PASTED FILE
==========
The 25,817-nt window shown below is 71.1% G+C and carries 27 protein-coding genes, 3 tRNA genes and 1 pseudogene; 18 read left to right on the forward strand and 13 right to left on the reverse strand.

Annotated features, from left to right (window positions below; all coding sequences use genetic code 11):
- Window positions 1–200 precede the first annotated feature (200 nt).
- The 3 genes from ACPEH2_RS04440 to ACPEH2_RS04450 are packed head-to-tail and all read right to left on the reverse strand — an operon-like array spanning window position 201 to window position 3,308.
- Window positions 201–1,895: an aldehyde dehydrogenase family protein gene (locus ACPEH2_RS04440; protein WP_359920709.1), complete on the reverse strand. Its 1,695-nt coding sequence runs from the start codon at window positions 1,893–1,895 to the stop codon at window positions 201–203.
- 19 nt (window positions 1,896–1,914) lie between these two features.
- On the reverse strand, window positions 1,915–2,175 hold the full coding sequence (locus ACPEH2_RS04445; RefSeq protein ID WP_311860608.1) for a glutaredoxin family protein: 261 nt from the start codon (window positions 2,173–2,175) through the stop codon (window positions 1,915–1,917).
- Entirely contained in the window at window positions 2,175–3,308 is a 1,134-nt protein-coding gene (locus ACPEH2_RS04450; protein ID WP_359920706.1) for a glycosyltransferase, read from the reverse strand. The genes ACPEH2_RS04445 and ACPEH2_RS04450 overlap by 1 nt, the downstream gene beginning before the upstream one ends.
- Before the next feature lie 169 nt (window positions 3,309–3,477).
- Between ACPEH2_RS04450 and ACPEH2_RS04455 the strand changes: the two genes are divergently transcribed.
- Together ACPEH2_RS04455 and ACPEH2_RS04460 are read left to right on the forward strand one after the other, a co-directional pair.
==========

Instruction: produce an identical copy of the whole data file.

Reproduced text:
The 25,817-nt window shown below is 71.1% G+C and carries 27 protein-coding genes, 3 tRNA genes and 1 pseudogene; 18 read left to right on the forward strand and 13 right to left on the reverse strand.

Annotated features, from left to right (window positions below; all coding sequences use genetic code 11):
- Window positions 1–200 precede the first annotated feature (200 nt).
- The 3 genes from ACPEH2_RS04440 to ACPEH2_RS04450 are packed head-to-tail and all read right to left on the reverse strand — an operon-like array spanning window position 201 to window position 3,308.
- Window positions 201–1,895: an aldehyde dehydrogenase family protein gene (locus ACPEH2_RS04440; protein WP_359920709.1), complete on the reverse strand. Its 1,695-nt coding sequence runs from the start codon at window positions 1,893–1,895 to the stop codon at window positions 201–203.
- 19 nt (window positions 1,896–1,914) lie between these two features.
- On the reverse strand, window positions 1,915–2,175 hold the full coding sequence (locus ACPEH2_RS04445; RefSeq protein ID WP_311860608.1) for a glutaredoxin family protein: 261 nt from the start codon (window positions 2,173–2,175) through the stop codon (window positions 1,915–1,917).
- Entirely contained in the window at window positions 2,175–3,308 is a 1,134-nt protein-coding gene (locus ACPEH2_RS04450; protein ID WP_359920706.1) for a glycosyltransferase, read from the reverse strand. The genes ACPEH2_RS04445 and ACPEH2_RS04450 overlap by 1 nt, the downstream gene beginning before the upstream one ends.
- Before the next feature lie 169 nt (window positions 3,309–3,477).
- Between ACPEH2_RS04450 and ACPEH2_RS04455 the strand changes: the two genes are divergently transcribed.
- Together ACPEH2_RS04455 and ACPEH2_RS04460 are read left to right on the forward strand one after the other, a co-directional pair.